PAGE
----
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Dalia FORMASDalia Abdelfattah Yacout has done nothing but show her front feet since joining Bio4Energy as a student in 2018. This year she starts her own major research project on finding a sustainable type of biofuel for shipping in the Arctic. Photo used with permission.A young Bio4Energy scientist has won funds for identifying an alternative solution to using fossil fuels for shipping in the Arctic, and for renewable fuel from bio-based waste to replace these former.

Funding body Formas Research Council decided to grant This email address is being protected from spambots. You need JavaScript enabled to view it. a three-year project to identify a biofuel with low environmental and climate change footprint, made from waste from pulp and paper industry in the Arctic region. Abdelfattah, researcher at the Swedish University of Agricultural Sciences, will do so in collaboration with a regional biofuel producer and a couple of senior scientists from Umeå University, Sweden.

If scaled up and implemented, the design is intended to tackle pollution and climate change in the Arctic region, while helping to solve the pulp and paper industry’s problem of excessive waste, as well as providing jobs for the production and transport of advanced biofuel.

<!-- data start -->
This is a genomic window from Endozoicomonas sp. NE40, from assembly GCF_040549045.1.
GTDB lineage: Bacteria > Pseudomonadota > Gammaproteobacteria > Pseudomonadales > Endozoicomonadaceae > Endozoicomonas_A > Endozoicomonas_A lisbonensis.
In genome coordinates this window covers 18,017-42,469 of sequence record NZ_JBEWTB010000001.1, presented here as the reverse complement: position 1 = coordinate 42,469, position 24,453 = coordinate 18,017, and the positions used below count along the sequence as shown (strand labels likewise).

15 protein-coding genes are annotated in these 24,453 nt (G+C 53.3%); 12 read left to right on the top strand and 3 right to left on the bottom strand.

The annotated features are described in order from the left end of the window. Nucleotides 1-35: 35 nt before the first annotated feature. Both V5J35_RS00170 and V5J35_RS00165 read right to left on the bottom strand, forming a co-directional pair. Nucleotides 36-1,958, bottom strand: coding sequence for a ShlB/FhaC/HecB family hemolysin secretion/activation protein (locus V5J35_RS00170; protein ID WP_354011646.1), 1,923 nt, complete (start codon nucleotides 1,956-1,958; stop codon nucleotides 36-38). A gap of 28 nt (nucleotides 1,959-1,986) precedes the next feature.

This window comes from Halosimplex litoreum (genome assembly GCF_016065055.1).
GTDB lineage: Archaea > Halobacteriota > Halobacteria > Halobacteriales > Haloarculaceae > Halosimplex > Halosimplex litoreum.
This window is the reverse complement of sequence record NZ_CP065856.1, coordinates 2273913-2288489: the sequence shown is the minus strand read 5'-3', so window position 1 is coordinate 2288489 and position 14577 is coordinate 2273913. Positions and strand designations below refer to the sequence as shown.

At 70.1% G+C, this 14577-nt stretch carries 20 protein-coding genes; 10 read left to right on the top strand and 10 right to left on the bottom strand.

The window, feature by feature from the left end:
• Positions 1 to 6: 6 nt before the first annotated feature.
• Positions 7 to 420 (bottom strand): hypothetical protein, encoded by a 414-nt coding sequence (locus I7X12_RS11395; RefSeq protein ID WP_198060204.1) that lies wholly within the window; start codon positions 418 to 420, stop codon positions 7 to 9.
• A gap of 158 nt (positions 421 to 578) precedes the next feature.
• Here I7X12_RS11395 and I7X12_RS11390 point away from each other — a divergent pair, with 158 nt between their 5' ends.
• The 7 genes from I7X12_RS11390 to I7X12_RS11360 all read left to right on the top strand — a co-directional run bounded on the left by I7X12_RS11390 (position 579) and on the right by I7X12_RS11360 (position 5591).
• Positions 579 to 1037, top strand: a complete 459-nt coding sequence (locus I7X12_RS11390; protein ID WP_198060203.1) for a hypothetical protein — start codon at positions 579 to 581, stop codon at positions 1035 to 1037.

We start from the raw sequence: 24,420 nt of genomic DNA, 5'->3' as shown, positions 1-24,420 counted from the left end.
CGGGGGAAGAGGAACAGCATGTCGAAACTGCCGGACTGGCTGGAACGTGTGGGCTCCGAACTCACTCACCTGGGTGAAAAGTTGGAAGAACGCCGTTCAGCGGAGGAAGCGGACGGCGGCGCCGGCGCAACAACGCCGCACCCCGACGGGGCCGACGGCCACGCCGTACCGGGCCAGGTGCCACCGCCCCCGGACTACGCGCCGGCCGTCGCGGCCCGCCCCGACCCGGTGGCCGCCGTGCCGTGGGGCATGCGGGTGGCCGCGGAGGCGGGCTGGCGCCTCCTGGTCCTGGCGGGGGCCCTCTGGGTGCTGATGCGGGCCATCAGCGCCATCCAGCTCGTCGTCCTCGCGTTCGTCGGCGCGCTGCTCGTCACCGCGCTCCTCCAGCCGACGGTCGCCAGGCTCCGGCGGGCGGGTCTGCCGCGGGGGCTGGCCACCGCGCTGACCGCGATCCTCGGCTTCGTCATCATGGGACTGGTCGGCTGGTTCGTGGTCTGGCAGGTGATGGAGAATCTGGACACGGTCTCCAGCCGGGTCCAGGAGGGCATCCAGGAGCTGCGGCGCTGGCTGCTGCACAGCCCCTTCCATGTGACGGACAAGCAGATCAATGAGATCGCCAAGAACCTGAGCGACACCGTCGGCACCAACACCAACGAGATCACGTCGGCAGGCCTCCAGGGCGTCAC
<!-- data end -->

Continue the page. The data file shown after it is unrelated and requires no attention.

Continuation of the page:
The team will concentrate on investigating two existing routes of making biofuel by so-called thermochemical conversion. One draws on tall oil for the production of biodiesel and the other sludge from the pulp and paper industry to make bioethanol.

“These fuels are already used in cars, but we are going to assess whether they can also be used in shipping”, said Abdelfattah.

In fact, the team will start by laying bare the environmental impacts of the two production routes across a number of indicators in a way that has not been done before. Climate change and eutrophication effects will be considered. Cost-benefit analyses will be performed for use by industrial stakeholders and, finally, social impacts calculated.

Governments of nations sharing the Arctic region have recognised the importance of combating pollution and climate change in this environmentally-sensitive region of the world. According to Abdelfattah, the current project is designed to tackle challenges outlined in last year’s update of Sweden’s Strategy for the Arctic Region.

“We are trying to address the concerns in that strategy. Jobs, environmental and social aspects are major points that we are trying to address”, she said.

Abdelfattah is a member of the research and development platform Bio4Energy System Analysis and Bioeconomy and is based at Uppsala, Sweden.

The project has its own page on the website of Umeå University and is developing its own website, Bioarctic.

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